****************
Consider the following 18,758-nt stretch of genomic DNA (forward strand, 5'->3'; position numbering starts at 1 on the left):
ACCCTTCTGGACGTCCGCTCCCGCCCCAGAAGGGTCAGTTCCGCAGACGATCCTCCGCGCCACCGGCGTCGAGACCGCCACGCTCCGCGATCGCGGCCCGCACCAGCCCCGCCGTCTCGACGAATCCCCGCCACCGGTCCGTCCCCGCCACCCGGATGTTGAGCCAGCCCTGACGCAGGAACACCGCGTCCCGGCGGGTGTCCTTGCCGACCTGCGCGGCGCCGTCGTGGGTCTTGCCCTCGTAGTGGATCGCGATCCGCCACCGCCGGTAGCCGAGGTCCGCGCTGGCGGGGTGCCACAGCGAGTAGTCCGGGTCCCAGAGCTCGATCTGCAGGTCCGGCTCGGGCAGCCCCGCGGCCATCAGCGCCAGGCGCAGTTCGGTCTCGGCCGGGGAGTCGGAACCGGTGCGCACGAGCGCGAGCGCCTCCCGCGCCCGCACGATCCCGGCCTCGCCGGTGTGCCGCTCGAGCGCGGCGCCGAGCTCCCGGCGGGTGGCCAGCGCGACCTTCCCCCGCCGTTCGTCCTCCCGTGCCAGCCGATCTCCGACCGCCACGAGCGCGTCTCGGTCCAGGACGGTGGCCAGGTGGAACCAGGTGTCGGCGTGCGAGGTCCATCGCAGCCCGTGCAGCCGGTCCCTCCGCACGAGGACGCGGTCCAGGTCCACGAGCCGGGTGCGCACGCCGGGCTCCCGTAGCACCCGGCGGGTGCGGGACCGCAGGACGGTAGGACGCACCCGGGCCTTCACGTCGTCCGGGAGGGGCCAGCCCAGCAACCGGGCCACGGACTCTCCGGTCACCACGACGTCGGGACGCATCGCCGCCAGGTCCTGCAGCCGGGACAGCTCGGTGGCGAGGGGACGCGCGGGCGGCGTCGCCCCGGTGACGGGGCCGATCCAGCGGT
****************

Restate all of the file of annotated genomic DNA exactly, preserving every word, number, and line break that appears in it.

Consider the following 18,758-nt stretch of genomic DNA (forward strand, 5'->3'; position numbering starts at 1 on the left):
ACCCTTCTGGACGTCCGCTCCCGCCCCAGAAGGGTCAGTTCCGCAGACGATCCTCCGCGCCACCGGCGTCGAGACCGCCACGCTCCGCGATCGCGGCCCGCACCAGCCCCGCCGTCTCGACGAATCCCCGCCACCGGTCCGTCCCCGCCACCCGGATGTTGAGCCAGCCCTGACGCAGGAACACCGCGTCCCGGCGGGTGTCCTTGCCGACCTGCGCGGCGCCGTCGTGGGTCTTGCCCTCGTAGTGGATCGCGATCCGCCACCGCCGGTAGCCGAGGTCCGCGCTGGCGGGGTGCCACAGCGAGTAGTCCGGGTCCCAGAGCTCGATCTGCAGGTCCGGCTCGGGCAGCCCCGCGGCCATCAGCGCCAGGCGCAGTTCGGTCTCGGCCGGGGAGTCGGAACCGGTGCGCACGAGCGCGAGCGCCTCCCGCGCCCGCACGATCCCGGCCTCGCCGGTGTGCCGCTCGAGCGCGGCGCCGAGCTCCCGGCGGGTGGCCAGCGCGACCTTCCCCCGCCGTTCGTCCTCCCGTGCCAGCCGATCTCCGACCGCCACGAGCGCGTCTCGGTCCAGGACGGTGGCCAGGTGGAACCAGGTGTCGGCGTGCGAGGTCCATCGCAGCCCGTGCAGCCGGTCCCTCCGCACGAGGACGCGGTCCAGGTCCACGAGCCGGGTGCGCACGCCGGGCTCCCGTAGCACCCGGCGGGTGCGGGACCGCAGGACGGTAGGACGCACCCGGGCCTTCACGTCGTCCGGGAGGGGCCAGCCCAGCAACCGGGCCACGGACTCTCCGGTCACCACGACGTCGGGACGCATCGCCGCCAGGTCCTGCAGCCGGGACAGCTCGGTGGCGAGGGGACGCGCGGGCGGCGTCGCCCCGGTGACGGGGCCGATCCAGCGGT